Hungary law reform sparks protest, criticism
Hungarian lawmakers are set to vote in 14 pages of constitutional amendments on Monday (11 March) which critics say may undermine rule of law.
The amendments would curtail the power of the constitutional court and annul all decisions made before the launch of the new constitution in January 2012.
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Some of those decisions include limiting political campaign ads in commercial media, introducing a conservative definition of family and allowing the top prosecutor to select judges in cases.
Other proposals include outlawing sleeping on the streets and a law requiring state-sponsored university students to remain inside the country upon graduation.
Thousands in Budapest took to the streets in protest over the weekend against the new measures.
If voted through, the laws could set a new collision course between the European Commission and Hungary’s right-wing Prime Minister Viktor Orban.
The two had already clashed when Orban’s two-third’s majority parliament revamped the constitution in 2011 and introduced a series of cardinal laws said by the commission to be violating EU principles of democracy.
Brussels introduced infringement procedures against Hungary in January 2012 on new laws concerning the retirement ages of judges, independence of the central bank and the independence of the data protection agency.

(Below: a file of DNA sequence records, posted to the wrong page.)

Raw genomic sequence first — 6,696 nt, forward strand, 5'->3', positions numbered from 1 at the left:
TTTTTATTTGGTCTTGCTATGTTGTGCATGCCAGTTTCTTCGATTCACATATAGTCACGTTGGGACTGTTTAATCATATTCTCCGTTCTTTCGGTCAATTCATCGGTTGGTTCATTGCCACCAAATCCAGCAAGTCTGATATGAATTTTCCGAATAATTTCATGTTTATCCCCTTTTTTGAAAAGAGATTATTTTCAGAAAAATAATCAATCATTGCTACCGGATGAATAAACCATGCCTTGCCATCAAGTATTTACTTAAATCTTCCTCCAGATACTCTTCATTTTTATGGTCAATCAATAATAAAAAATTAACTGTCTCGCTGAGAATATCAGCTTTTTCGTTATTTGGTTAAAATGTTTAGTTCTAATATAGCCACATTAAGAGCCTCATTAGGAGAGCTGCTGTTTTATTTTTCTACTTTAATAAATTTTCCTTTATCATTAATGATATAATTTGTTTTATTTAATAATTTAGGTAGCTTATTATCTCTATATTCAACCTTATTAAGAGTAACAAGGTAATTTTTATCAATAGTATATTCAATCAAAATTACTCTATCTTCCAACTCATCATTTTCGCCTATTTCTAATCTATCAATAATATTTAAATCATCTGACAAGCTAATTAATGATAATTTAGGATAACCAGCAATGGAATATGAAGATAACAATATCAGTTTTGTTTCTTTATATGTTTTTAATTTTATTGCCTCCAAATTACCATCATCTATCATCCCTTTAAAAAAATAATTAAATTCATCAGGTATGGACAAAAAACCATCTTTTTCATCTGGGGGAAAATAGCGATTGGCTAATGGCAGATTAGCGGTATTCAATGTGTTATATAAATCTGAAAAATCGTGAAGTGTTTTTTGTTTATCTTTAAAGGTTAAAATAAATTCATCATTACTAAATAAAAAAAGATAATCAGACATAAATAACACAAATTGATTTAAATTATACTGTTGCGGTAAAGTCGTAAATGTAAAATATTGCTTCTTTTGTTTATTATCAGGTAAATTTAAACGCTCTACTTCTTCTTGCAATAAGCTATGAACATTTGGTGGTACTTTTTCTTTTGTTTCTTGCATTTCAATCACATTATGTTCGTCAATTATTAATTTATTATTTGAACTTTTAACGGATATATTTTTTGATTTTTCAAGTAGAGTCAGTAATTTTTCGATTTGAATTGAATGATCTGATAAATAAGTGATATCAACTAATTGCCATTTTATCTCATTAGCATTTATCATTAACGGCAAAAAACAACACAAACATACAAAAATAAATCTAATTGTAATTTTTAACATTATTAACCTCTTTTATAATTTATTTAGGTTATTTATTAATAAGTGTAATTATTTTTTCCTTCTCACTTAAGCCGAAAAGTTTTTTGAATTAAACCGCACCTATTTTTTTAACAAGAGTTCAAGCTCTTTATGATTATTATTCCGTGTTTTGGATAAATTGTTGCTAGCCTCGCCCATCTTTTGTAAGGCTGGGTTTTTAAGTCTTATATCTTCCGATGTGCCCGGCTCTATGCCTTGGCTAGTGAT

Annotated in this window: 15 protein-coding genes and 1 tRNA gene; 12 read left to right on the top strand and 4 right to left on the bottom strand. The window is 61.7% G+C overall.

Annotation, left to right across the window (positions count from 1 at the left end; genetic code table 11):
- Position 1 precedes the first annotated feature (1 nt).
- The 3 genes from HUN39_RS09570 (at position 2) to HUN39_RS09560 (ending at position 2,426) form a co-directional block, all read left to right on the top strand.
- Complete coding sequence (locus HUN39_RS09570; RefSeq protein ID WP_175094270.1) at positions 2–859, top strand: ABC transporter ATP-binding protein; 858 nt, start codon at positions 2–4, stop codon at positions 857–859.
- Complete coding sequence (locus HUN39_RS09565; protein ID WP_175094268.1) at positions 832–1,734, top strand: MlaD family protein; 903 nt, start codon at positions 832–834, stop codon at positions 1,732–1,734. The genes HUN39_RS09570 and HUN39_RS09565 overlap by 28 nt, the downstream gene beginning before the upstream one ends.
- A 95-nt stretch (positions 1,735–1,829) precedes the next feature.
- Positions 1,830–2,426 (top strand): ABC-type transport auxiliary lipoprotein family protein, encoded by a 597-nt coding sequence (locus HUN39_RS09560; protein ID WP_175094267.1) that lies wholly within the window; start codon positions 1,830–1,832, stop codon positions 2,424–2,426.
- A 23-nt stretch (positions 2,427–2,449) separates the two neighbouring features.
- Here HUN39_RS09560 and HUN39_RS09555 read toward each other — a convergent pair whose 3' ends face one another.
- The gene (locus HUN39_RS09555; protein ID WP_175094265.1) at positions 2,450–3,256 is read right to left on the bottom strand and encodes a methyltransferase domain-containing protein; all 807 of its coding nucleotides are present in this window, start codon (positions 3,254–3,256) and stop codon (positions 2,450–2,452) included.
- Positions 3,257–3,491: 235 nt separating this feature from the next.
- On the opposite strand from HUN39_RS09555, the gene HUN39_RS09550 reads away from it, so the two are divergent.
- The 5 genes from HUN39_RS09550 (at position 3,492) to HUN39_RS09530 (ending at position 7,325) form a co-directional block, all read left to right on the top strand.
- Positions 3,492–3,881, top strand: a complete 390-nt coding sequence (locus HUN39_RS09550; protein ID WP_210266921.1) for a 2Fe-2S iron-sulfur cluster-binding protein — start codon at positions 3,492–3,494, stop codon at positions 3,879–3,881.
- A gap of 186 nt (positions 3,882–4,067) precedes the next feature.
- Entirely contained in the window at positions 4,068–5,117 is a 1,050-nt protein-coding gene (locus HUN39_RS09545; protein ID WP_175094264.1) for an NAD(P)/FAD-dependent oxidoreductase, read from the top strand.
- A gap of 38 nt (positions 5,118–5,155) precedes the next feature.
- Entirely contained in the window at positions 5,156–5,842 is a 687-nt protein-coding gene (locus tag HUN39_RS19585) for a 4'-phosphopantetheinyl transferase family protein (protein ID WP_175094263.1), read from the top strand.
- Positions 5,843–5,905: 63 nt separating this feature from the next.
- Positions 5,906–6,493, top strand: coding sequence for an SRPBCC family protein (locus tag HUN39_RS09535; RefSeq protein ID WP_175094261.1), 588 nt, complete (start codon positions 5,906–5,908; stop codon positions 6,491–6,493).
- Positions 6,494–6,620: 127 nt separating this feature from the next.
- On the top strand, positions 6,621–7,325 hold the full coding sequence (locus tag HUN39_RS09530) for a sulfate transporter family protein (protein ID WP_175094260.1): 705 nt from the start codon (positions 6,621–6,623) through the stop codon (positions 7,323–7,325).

Commission chief Barroso called Orban on Friday in a bid to delay the vote and allow greater scrutiny into the proposed amendments.
The Prime Minister pledged “full commitment” to European norms and rules in a letter addressed to Barroso following the telephone conversation.
Hungary’s foreign minister Janos Martonyi in a separate letter on Friday addressed to his EU counterparts noted that the amendments conform to EU norms, reports the Financial Times.
“My government has given ample evidence of its spirit of co-operation whenever the competent European institution ... have scrutinised or even challenged Hungarian legislation,” said Martonyi.
Some critics had already raised the alarm earlier last week.
Human rights watchdog Council of Europe (CoE) issued a statement on 6 March calling upon the Hungarian government to postpone Monday’s vote.
CoE secretary general Thorbjorn Jagland said the “Hungarian government is reintroducing the transitional provisions which were annulled by the constitutional court.”
He noted that the proposed amendments give the impression that the government is willing to use the two-thirds parliamentary majority to overrule the constitutional court.
Meanwhile, a handful of member states are calling upon the commission to introduce a new leverage against "errant" governments, reports Bloomberg News.
The foreign ministers of Germany, the Netherlands, and Denmark in a letter to Barroso asked the commission to help “create a culture of respect for the rule of law.”
Bloomberg, which obtained a copy of the letter, said the ministers said the EU should be allowed to impose financial penalties for breaches of basic values.